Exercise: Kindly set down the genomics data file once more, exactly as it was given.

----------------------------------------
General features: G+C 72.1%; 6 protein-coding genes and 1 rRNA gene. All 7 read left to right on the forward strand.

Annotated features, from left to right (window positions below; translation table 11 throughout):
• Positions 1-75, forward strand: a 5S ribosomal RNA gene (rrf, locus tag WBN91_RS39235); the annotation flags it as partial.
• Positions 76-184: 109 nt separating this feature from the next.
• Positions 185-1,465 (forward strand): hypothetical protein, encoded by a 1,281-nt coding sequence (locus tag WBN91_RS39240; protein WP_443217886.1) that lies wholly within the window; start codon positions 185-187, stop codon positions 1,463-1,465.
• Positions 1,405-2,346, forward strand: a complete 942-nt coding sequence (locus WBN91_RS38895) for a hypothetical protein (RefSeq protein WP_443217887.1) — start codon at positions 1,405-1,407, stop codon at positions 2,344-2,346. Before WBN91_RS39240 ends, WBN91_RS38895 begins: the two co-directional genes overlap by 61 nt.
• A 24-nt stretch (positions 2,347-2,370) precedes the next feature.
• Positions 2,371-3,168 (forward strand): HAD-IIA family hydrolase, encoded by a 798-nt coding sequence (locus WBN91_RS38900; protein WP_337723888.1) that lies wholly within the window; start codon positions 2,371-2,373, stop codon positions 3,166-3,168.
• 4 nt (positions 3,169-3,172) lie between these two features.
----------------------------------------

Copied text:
General features: G+C 72.1%; 6 protein-coding genes and 1 rRNA gene. All 7 read left to right on the forward strand.

Annotated features, from left to right (window positions below; translation table 11 throughout):
• Positions 1-75, forward strand: a 5S ribosomal RNA gene (rrf, locus tag WBN91_RS39235); the annotation flags it as partial.
• Positions 76-184: 109 nt separating this feature from the next.
• Positions 185-1,465 (forward strand): hypothetical protein, encoded by a 1,281-nt coding sequence (locus tag WBN91_RS39240; protein WP_443217886.1) that lies wholly within the window; start codon positions 185-187, stop codon positions 1,463-1,465.
• Positions 1,405-2,346, forward strand: a complete 942-nt coding sequence (locus WBN91_RS38895) for a hypothetical protein (RefSeq protein WP_443217887.1) — start codon at positions 1,405-1,407, stop codon at positions 2,344-2,346. Before WBN91_RS39240 ends, WBN91_RS38895 begins: the two co-directional genes overlap by 61 nt.
• A 24-nt stretch (positions 2,347-2,370) precedes the next feature.
• Positions 2,371-3,168 (forward strand): HAD-IIA family hydrolase, encoded by a 798-nt coding sequence (locus WBN91_RS38900; protein WP_337723888.1) that lies wholly within the window; start codon positions 2,371-2,373, stop codon positions 3,166-3,168.
• 4 nt (positions 3,169-3,172) lie between these two features.